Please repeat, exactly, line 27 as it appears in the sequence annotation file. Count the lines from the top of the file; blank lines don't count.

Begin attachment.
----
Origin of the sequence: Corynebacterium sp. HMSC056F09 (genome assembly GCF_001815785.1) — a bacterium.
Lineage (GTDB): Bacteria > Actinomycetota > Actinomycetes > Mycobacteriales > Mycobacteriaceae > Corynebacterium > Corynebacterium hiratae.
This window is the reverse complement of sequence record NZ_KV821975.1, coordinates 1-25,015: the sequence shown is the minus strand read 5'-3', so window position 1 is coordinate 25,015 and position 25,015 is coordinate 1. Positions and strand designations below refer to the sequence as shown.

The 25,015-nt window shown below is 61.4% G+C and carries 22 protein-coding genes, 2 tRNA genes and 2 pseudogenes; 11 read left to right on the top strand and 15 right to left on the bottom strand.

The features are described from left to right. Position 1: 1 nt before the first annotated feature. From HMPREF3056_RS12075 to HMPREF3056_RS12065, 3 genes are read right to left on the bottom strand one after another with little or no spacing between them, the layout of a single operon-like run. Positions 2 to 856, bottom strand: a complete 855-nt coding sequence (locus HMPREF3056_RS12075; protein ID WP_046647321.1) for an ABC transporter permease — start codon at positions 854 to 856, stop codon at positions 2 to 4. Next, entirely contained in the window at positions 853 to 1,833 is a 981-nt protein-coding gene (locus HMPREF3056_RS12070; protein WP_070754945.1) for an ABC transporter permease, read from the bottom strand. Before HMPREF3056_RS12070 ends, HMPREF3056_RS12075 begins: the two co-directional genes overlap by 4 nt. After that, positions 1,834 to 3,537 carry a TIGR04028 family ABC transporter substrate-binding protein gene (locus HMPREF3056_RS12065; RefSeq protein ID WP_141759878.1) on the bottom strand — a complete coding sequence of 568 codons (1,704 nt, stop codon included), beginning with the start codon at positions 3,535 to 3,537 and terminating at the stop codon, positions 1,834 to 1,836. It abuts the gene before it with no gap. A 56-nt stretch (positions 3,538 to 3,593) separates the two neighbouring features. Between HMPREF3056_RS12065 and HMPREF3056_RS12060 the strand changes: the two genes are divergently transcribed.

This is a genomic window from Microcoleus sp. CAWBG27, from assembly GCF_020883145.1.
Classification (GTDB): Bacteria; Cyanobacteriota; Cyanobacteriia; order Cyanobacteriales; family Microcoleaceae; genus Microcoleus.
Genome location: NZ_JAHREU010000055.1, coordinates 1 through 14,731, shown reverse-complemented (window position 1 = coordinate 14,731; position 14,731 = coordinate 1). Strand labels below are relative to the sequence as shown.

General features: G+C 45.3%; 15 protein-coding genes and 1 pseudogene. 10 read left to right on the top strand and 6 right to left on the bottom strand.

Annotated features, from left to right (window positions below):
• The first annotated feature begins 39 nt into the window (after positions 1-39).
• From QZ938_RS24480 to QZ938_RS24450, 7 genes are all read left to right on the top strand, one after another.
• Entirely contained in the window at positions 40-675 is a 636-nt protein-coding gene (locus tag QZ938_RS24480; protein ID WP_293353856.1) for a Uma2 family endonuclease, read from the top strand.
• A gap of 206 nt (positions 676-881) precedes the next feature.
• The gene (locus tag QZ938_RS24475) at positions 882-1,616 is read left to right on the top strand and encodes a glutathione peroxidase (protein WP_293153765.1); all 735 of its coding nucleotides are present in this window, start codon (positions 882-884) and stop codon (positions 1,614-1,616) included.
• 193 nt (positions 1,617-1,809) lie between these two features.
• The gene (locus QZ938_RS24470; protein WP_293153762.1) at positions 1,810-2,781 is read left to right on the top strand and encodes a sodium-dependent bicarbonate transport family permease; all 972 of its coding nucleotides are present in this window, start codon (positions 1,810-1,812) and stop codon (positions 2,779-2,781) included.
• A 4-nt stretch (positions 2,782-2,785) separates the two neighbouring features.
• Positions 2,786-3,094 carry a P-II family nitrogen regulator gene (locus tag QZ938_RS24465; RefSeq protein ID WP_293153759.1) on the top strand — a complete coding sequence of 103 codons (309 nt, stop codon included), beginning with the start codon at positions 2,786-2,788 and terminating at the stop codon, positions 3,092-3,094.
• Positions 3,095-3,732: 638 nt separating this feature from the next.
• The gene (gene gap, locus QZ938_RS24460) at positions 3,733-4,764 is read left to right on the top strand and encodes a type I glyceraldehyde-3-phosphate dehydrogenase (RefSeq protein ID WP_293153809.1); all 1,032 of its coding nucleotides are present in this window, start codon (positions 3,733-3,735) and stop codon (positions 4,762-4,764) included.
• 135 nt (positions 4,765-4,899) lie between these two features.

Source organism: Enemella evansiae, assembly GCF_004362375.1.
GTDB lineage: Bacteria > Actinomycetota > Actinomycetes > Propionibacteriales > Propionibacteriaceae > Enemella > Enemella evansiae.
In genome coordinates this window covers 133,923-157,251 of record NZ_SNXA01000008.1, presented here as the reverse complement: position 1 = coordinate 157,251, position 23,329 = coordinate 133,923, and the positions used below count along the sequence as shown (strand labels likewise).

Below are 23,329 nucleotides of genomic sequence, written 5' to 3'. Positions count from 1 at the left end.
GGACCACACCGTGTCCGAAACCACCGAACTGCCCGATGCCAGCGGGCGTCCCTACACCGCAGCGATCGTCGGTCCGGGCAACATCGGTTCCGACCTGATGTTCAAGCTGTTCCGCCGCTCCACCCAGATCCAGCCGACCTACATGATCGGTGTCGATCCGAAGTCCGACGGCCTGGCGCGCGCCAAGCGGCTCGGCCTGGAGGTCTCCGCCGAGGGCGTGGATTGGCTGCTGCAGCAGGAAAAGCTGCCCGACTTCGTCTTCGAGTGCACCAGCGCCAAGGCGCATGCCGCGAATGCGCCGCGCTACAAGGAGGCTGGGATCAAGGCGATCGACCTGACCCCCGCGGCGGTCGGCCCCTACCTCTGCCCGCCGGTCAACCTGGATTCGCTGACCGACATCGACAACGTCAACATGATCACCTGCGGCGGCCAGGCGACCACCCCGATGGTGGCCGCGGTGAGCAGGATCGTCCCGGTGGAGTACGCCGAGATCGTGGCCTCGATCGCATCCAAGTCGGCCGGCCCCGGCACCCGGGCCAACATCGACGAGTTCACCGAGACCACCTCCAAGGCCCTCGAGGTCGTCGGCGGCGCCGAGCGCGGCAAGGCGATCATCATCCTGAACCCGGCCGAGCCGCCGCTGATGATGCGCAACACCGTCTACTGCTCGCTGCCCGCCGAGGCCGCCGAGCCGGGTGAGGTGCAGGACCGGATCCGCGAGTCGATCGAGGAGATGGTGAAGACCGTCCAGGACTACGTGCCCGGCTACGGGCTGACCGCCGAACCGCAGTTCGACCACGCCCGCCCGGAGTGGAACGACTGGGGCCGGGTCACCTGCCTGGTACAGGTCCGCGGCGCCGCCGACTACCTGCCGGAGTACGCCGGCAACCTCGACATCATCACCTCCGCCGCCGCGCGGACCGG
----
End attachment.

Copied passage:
GGACCACACCGTGTCCGAAACCACCGAACTGCCCGATGCCAGCGGGCGTCCCTACACCGCAGCGATCGTCGGTCCGGGCAACATCGGTTCCGACCTGATGTTCAAGCTGTTCCGCCGCTCCACCCAGATCCAGCCGACCTACATGATCGGTGTCGATCCGAAGTCCGACGGCCTGGCGCGCGCCAAGCGGCTCGGCCTGGAGGTCTCCGCCGAGGGCGTGGATTGGCTGCTGCAGCAGGAAAAGCTGCCCGACTTCGTCTTCGAGTGCACCAGCGCCAAGGCGCATGCCGCGAATGCGCCGCGCTACAAGGAGGCTGGGATCAAGGCGATCGACCTGACCCCCGCGGCGGTCGGCCCCTACCTCTGCCCGCCGGTCAACCTGGATTCGCTGACCGACATCGACAACGTCAACATGATCACCTGCGGCGGCCAGGCGACCACCCCGATGGTGGCCGCGGTGAGCAGGATCGTCCCGGTGGAGTACGCCGAGATCGTGGCCTCGATCGCATCCAAGTCGGCCGGCCCCGGCACCCGGGCCAACATCGACGAGTTCACCGAGACCACCTCCAAGGCCCTCGAGGTCGTCGGCGGCGCCGAGCGCGGCAAGGCGATCATCATCCTGAACCCGGCCGAGCCGCCGCTGATGATGCGCAACACCGTCTACTGCTCGCTGCCCGCCGAGGCCGCCGAGCCGGGTGAGGTGCAGGACCGGATCCGCGAGTCGATCGAGGAGATGGTGAAGACCGTCCAGGACTACGTGCCCGGCTACGGGCTGACCGCCGAACCGCAGTTCGACCACGCCCGCCCGGAGTGGAACGACTGGGGCCGGGTCACCTGCCTGGTACAGGTCCGCGGCGCCGCCGACTACCTGCCGGAGTACGCCGGCAACCTCGACATCATCACCTCCGCCGCCGCGCGGACCGG